And they start on the basis that Nammalvar is a saint, not a man who struggled towards Reality but a realised soul even from birth, an avatara or descent of one of the aspects of God. They believe that he is the incarnation of Senai Mudaliar, the Chief of Hosts of the Lord. It is also said that he is the avatara of God himself. If this is accepted, the yearning and the travail that Nammalvar's works record, seem strange for if he was born a realised soul, and was aware as such of the purpose of his descent from God, where is the need for all the agony of the seeking that breaks out from him? One of the explanations given is that though in himself he was in touch with God, he put on voluntarily the predicament of the human spirit in bondage and worked out the various stages of the way of liberation for the world to see and follow. In other words, all the experiences in the long journey to the Real that find a place in Nammalvar's works are to be consi dered as presentations by a saint who descended to the human condition by divine dispensation, of all the struggles of man in his march to Reality as though they were his, though they were not. Viewed thus, all Nammalvar's works are a piece of drama portraying the progress of a soul to the Ultimate.

This may be true. But one cannot explain away the intensity that is Nammalvar's poetry in terms of drama and vicarious or imagined experience. We may well consider Nammalvar's life as a being as well as a becoming. His being a man did not militate, though it stood in the way for a time, against his final vision of God. If we accept this line of thought, we will see Nammalvar's works as the first personal singular in all its trials, failures and achievements, in its despair and hope, and final merging with what transcends the individual personal, what transforms it from its questing self-ness into a sesha, a willing and perfect instrument that has no will except that of God. To approach Nammalvar's work in this way is not to lessen his saintliness but to realise in full the evolution of a saint from a man, the flooding in of Reality into apparently unavailing human hands. Herein lies Namm alvar's true greatness, the special reach of his poetry, that they are a testament not merely of his saintliness but also of human destiny. Nammalvar's passion left the earth to lose itself in the sky, it is true, but it started from here and expressed itself only through the language of the earth.5 To deny this is to forget that for all its symbolism which makes for dramatic form its puranic imagery and its philosophic thought, Nammalvar's work is a lyric cry. This book is an attempt to interpret it as such.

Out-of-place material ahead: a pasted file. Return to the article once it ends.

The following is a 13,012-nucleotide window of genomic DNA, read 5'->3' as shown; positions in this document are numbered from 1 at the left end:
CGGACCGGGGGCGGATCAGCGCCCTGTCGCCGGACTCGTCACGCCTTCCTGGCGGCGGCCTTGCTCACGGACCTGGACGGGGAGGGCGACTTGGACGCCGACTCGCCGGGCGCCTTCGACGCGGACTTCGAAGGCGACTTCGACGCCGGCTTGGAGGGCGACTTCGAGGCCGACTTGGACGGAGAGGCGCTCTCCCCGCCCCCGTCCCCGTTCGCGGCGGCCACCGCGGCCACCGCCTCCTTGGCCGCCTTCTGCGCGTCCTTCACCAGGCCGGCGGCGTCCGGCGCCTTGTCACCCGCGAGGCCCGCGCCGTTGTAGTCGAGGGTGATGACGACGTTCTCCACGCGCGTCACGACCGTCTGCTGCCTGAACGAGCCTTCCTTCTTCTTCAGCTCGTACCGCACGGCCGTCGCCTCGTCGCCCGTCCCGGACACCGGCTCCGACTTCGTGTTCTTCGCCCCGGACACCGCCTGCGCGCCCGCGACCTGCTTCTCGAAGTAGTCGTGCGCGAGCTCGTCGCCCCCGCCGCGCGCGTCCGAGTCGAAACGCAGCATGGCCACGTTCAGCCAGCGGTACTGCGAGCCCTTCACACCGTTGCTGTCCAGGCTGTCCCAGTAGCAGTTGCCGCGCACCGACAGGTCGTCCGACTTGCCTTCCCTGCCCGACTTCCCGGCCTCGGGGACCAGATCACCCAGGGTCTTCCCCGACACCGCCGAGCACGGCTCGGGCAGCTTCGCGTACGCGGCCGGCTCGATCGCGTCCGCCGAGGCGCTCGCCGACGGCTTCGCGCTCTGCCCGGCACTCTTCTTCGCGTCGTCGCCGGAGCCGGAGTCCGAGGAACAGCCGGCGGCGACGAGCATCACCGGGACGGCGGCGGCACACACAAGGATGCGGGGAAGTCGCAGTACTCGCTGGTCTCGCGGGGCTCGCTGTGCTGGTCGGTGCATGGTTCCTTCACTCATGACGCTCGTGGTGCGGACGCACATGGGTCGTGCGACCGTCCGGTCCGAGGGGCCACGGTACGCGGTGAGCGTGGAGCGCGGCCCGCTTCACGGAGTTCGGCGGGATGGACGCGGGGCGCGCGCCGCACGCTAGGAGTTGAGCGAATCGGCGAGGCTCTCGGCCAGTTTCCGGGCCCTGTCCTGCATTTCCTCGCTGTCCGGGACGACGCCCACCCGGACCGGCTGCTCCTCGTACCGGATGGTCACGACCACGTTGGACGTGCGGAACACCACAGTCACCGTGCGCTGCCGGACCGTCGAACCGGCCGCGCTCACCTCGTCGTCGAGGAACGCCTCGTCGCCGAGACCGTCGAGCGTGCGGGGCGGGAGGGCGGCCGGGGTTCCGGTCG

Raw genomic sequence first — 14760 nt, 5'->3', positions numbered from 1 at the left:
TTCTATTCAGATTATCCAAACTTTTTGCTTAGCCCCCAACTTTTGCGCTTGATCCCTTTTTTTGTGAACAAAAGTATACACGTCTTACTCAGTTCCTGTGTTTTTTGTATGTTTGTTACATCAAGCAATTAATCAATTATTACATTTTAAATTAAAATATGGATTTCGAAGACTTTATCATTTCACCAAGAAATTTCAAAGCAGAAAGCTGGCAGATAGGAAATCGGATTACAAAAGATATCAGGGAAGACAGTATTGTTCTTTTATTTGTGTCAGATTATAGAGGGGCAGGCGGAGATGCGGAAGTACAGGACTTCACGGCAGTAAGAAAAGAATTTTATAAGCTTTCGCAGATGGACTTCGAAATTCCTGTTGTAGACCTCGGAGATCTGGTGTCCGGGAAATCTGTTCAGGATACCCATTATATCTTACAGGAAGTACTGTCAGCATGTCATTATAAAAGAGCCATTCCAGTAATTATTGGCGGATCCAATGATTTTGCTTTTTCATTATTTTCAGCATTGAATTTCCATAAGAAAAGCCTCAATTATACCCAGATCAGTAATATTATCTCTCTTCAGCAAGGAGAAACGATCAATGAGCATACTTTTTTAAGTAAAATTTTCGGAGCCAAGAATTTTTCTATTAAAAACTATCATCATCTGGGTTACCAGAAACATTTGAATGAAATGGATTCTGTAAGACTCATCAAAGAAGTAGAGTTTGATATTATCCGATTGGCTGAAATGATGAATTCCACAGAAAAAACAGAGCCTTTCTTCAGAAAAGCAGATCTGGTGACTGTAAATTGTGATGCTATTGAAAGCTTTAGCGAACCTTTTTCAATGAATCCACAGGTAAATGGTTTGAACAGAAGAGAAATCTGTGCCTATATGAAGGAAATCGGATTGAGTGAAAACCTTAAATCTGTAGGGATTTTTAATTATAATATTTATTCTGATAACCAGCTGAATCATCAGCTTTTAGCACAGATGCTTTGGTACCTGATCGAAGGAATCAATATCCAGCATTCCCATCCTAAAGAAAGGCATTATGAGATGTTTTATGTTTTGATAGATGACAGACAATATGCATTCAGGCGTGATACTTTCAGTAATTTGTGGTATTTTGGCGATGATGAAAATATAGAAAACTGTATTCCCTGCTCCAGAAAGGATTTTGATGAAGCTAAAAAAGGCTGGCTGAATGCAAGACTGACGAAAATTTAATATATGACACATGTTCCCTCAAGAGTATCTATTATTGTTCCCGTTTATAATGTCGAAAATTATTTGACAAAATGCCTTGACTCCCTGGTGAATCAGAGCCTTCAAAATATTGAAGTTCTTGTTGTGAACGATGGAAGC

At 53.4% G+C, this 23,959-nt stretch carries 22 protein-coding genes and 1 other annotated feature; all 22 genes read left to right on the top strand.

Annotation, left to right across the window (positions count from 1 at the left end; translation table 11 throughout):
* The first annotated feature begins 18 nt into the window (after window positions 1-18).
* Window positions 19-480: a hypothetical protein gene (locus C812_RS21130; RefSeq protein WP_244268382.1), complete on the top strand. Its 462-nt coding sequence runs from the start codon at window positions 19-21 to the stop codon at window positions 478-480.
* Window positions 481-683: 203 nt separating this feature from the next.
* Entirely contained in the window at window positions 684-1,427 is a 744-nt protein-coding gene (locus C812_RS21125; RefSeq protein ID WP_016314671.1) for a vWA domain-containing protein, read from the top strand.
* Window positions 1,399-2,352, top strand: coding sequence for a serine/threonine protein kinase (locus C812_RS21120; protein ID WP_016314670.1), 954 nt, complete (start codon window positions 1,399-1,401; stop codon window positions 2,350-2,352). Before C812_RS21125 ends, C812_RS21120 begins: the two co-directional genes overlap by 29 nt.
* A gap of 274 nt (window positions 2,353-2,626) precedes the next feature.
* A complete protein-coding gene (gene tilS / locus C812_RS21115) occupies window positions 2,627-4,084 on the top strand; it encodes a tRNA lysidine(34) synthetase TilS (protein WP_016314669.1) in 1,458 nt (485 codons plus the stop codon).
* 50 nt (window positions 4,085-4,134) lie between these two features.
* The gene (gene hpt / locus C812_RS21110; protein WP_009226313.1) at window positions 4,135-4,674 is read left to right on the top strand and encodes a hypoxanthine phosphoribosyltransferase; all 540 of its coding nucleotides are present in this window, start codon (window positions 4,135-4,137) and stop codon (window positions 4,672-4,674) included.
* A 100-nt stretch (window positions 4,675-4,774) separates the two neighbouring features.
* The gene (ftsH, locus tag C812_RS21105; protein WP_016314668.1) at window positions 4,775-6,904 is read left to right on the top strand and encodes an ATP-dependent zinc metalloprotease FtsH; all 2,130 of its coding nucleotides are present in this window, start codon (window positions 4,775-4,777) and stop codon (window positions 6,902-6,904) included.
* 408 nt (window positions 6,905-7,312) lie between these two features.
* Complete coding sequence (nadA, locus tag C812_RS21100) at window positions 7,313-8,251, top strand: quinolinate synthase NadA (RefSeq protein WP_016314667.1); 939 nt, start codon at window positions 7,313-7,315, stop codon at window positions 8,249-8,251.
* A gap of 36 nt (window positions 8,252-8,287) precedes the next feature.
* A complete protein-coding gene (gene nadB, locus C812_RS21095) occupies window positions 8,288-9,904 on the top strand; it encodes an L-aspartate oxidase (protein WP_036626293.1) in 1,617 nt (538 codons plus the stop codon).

1 Some scholars think that the revival took place during the period from the sixth to the early part of the tenth century A. D. Buddhism and Jainism retreated slowly during this time but fighting a rear-guard action to the last. [Back]

2 The term "Alvars" means "those who are immersed", here, in love of God. The term interpreted as meaning "Those who rule" has been used, as certain inscriptions show, to denote persons of royal or noble birth. [Back]

3 The head of the family of realised souls. [Back]

4 The commentaries were written after Sri Ramanuja's time, in the latter part of the twelfth century and in the thirteenth century, more than three centuries after Nammalvar. One commentary was written during Sri Ramanuja's life-time. [Back]

5 "The touch of earth is always invigorating to the son of Earth, even when he seeks a supra physical Knowledge. It may even be said that the supraphysical can only be really mastered in its fullness -- to its heights we can always reach -- when we keep our feet firmly on the physical. 'Earth is His footing' says the Upanishad. whenever it images the Self that manifests in the universe." -- Sri Aurobindo. [Back]